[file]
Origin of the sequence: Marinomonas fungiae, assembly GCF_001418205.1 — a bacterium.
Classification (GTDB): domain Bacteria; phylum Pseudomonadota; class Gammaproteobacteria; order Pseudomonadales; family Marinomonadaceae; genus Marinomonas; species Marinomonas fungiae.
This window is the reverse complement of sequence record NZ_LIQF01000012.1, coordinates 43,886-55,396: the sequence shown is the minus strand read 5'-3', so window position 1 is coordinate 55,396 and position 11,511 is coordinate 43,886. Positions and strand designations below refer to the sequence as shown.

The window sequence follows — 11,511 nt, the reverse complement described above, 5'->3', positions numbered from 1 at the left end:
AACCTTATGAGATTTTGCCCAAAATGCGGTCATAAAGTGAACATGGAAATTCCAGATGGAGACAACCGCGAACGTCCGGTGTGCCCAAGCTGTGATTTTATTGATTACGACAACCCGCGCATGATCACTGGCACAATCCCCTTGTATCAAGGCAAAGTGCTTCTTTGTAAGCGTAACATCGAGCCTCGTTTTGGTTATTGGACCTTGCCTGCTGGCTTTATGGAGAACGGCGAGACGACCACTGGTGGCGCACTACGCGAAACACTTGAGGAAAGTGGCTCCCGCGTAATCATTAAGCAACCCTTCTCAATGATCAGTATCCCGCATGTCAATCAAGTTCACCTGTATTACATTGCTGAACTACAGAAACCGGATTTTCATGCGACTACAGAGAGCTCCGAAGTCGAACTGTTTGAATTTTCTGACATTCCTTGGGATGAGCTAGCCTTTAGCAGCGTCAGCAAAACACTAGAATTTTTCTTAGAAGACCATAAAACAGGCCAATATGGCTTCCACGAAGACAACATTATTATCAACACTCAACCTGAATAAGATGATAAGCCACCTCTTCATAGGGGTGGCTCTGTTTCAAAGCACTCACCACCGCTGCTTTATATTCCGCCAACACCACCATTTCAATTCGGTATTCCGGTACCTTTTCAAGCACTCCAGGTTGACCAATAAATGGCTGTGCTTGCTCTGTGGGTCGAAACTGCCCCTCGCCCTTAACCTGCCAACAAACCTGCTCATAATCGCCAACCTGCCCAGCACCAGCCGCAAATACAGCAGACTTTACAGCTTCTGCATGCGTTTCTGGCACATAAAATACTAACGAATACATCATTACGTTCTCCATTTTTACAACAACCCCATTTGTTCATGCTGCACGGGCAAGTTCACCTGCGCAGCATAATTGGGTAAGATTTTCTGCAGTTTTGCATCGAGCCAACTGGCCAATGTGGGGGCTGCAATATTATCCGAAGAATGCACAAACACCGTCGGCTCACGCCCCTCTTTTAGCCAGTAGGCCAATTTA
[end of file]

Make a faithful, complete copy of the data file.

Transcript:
Origin of the sequence: Marinomonas fungiae, assembly GCF_001418205.1 — a bacterium.
Classification (GTDB): domain Bacteria; phylum Pseudomonadota; class Gammaproteobacteria; order Pseudomonadales; family Marinomonadaceae; genus Marinomonas; species Marinomonas fungiae.
This window is the reverse complement of sequence record NZ_LIQF01000012.1, coordinates 43,886-55,396: the sequence shown is the minus strand read 5'-3', so window position 1 is coordinate 55,396 and position 11,511 is coordinate 43,886. Positions and strand designations below refer to the sequence as shown.

The window sequence follows — 11,511 nt, the reverse complement described above, 5'->3', positions numbered from 1 at the left end:
AACCTTATGAGATTTTGCCCAAAATGCGGTCATAAAGTGAACATGGAAATTCCAGATGGAGACAACCGCGAACGTCCGGTGTGCCCAAGCTGTGATTTTATTGATTACGACAACCCGCGCATGATCACTGGCACAATCCCCTTGTATCAAGGCAAAGTGCTTCTTTGTAAGCGTAACATCGAGCCTCGTTTTGGTTATTGGACCTTGCCTGCTGGCTTTATGGAGAACGGCGAGACGACCACTGGTGGCGCACTACGCGAAACACTTGAGGAAAGTGGCTCCCGCGTAATCATTAAGCAACCCTTCTCAATGATCAGTATCCCGCATGTCAATCAAGTTCACCTGTATTACATTGCTGAACTACAGAAACCGGATTTTCATGCGACTACAGAGAGCTCCGAAGTCGAACTGTTTGAATTTTCTGACATTCCTTGGGATGAGCTAGCCTTTAGCAGCGTCAGCAAAACACTAGAATTTTTCTTAGAAGACCATAAAACAGGCCAATATGGCTTCCACGAAGACAACATTATTATCAACACTCAACCTGAATAAGATGATAAGCCACCTCTTCATAGGGGTGGCTCTGTTTCAAAGCACTCACCACCGCTGCTTTATATTCCGCCAACACCACCATTTCAATTCGGTATTCCGGTACCTTTTCAAGCACTCCAGGTTGACCAATAAATGGCTGTGCTTGCTCTGTGGGTCGAAACTGCCCCTCGCCCTTAACCTGCCAACAAACCTGCTCATAATCGCCAACCTGCCCAGCACCAGCCGCAAATACAGCAGACTTTACAGCTTCTGCATGCGTTTCTGGCACATAAAATACTAACGAATACATCATTACGTTCTCCATTTTTACAACAACCCCATTTGTTCATGCTGCACGGGCAAGTTCACCTGCGCAGCATAATTGGGTAAGATTTTCTGCAGTTTTGCATCGAGCCAACTGGCCAATGTGGGGGCTGCAATATTATCCGAAGAATGCACAAACACCGTCGGCTCACGCCCCTCTTTTAGCCAGTAGGCCAATTTA